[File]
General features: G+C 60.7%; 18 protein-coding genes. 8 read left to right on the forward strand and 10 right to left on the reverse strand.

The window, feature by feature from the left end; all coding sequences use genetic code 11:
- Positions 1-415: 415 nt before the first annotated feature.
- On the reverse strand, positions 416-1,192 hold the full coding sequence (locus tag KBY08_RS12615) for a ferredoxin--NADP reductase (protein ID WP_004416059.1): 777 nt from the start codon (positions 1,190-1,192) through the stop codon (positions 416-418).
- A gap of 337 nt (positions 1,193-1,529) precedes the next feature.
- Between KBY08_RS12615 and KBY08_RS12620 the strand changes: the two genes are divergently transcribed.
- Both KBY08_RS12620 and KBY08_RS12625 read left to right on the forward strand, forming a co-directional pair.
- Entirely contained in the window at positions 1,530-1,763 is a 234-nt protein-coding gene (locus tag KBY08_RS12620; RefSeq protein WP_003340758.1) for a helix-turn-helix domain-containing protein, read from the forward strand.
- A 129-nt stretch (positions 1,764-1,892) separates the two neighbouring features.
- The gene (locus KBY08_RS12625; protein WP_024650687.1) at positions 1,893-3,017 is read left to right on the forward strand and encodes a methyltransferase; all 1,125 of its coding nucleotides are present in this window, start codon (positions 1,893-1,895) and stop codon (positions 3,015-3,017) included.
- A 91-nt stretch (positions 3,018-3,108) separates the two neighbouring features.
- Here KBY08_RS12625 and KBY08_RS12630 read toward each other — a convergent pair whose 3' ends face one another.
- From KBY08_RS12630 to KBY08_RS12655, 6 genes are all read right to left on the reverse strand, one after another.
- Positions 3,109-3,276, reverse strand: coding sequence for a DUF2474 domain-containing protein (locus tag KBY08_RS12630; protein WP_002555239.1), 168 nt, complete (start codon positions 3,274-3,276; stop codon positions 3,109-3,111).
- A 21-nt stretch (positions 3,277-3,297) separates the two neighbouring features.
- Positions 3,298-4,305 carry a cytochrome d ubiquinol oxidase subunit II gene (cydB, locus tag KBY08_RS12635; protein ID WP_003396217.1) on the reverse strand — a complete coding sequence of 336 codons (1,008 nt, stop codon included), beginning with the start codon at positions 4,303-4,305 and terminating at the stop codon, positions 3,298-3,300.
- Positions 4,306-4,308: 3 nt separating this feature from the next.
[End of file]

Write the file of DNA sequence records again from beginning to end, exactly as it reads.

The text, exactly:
General features: G+C 60.7%; 18 protein-coding genes. 8 read left to right on the forward strand and 10 right to left on the reverse strand.

The window, feature by feature from the left end; all coding sequences use genetic code 11:
- Positions 1-415: 415 nt before the first annotated feature.
- On the reverse strand, positions 416-1,192 hold the full coding sequence (locus tag KBY08_RS12615) for a ferredoxin--NADP reductase (protein ID WP_004416059.1): 777 nt from the start codon (positions 1,190-1,192) through the stop codon (positions 416-418).
- A gap of 337 nt (positions 1,193-1,529) precedes the next feature.
- Between KBY08_RS12615 and KBY08_RS12620 the strand changes: the two genes are divergently transcribed.
- Both KBY08_RS12620 and KBY08_RS12625 read left to right on the forward strand, forming a co-directional pair.
- Entirely contained in the window at positions 1,530-1,763 is a 234-nt protein-coding gene (locus tag KBY08_RS12620; RefSeq protein WP_003340758.1) for a helix-turn-helix domain-containing protein, read from the forward strand.
- A 129-nt stretch (positions 1,764-1,892) separates the two neighbouring features.
- The gene (locus KBY08_RS12625; protein WP_024650687.1) at positions 1,893-3,017 is read left to right on the forward strand and encodes a methyltransferase; all 1,125 of its coding nucleotides are present in this window, start codon (positions 1,893-1,895) and stop codon (positions 3,015-3,017) included.
- A 91-nt stretch (positions 3,018-3,108) separates the two neighbouring features.
- Here KBY08_RS12625 and KBY08_RS12630 read toward each other — a convergent pair whose 3' ends face one another.
- From KBY08_RS12630 to KBY08_RS12655, 6 genes are all read right to left on the reverse strand, one after another.
- Positions 3,109-3,276, reverse strand: coding sequence for a DUF2474 domain-containing protein (locus tag KBY08_RS12630; protein WP_002555239.1), 168 nt, complete (start codon positions 3,274-3,276; stop codon positions 3,109-3,111).
- A 21-nt stretch (positions 3,277-3,297) separates the two neighbouring features.
- Positions 3,298-4,305 carry a cytochrome d ubiquinol oxidase subunit II gene (cydB, locus tag KBY08_RS12635; protein ID WP_003396217.1) on the reverse strand — a complete coding sequence of 336 codons (1,008 nt, stop codon included), beginning with the start codon at positions 4,303-4,305 and terminating at the stop codon, positions 3,298-3,300.
- Positions 4,306-4,308: 3 nt separating this feature from the next.